People in Petrolia and Warwick will vote in 2018 with the click of a mouse or by phone instead of marking an X with a pencil.
Both councils have approved contracts for Internet voting with Intelivote System Inc. to take care of its voting procedures. The two municipalities were among a group of Lambton municipalities that asked for proposals together.
With Internet and phone balloting, voters would get an envelope in the mail with a series of security codes. Over a period of 10 days, they could either log on or call to cast their ballots.
Deputy Clerk Mandi Pearson told council Monday there would be extensive training for the staff so they will be equipped to help anyone who might be having problems. People who are unfamiliar with computers will also be able to vote at town hall with the help of staff over the 10 day voting period.
Pearson is now working on a detailed public service plan to make sure the transition from traditional ballots to Internet and telephone voting is smooth
Some councillors are enthusiastic about the idea. “This is going to attract a lot of younger people who might not otherwise vote,” says Councillor Grant Purdy.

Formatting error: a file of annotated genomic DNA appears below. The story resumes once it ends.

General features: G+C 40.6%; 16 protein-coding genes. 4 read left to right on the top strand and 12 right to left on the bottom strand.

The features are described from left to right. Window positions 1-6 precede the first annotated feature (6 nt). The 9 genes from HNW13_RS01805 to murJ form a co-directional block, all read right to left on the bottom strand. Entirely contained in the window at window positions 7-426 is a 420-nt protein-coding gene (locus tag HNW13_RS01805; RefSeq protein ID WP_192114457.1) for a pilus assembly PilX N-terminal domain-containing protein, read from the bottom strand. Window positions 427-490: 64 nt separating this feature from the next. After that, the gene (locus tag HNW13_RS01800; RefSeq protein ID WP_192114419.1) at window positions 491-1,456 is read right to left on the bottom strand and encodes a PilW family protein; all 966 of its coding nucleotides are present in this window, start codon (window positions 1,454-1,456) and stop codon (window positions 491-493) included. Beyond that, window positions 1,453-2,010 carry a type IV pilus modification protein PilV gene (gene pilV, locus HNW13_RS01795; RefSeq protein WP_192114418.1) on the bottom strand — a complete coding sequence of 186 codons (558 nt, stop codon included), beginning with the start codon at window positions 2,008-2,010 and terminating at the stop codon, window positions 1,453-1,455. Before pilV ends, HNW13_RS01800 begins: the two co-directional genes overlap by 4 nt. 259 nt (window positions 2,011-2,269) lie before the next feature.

Councillor Joel Field admits he had some reservations about the idea but went to a meeting where the process was explained and found it was “user friendly.
“People who want to mark their X, now they just hit their X.”
And Field says while there is some concern seniors might be nervous about the idea of computerized voting, he expects it won’t be a problem.
“I’m surprised every day with seniors with iPads and iPhones – there are a lot out there and it is neat to see everyone has evolved with the technical side of things.”
The contract with Intelivote says Petrolia will spend $14,718 on Internet and telephone voting or about $3 per eligible voter. By the time the 2018 election rolls around, the town will have $16,000 in the election reserve, more than enough to cover the cost of contract. Pearson tells The Independent the Internet and phone voting system will save $5,000 and staff time on election day in 2018.
Councillors in Warwick also approved Internet and telephone voting Monday.
It will cost Warwick about $11,000 or about $3.31 per eligible voter. It already has abut $16,000 in the election reserve.
If the eight municipalities involved in the contract process agree to the move, the municipalities will save about four per cent of the cost. So far, the only other municipality to give the okay is Sarnia.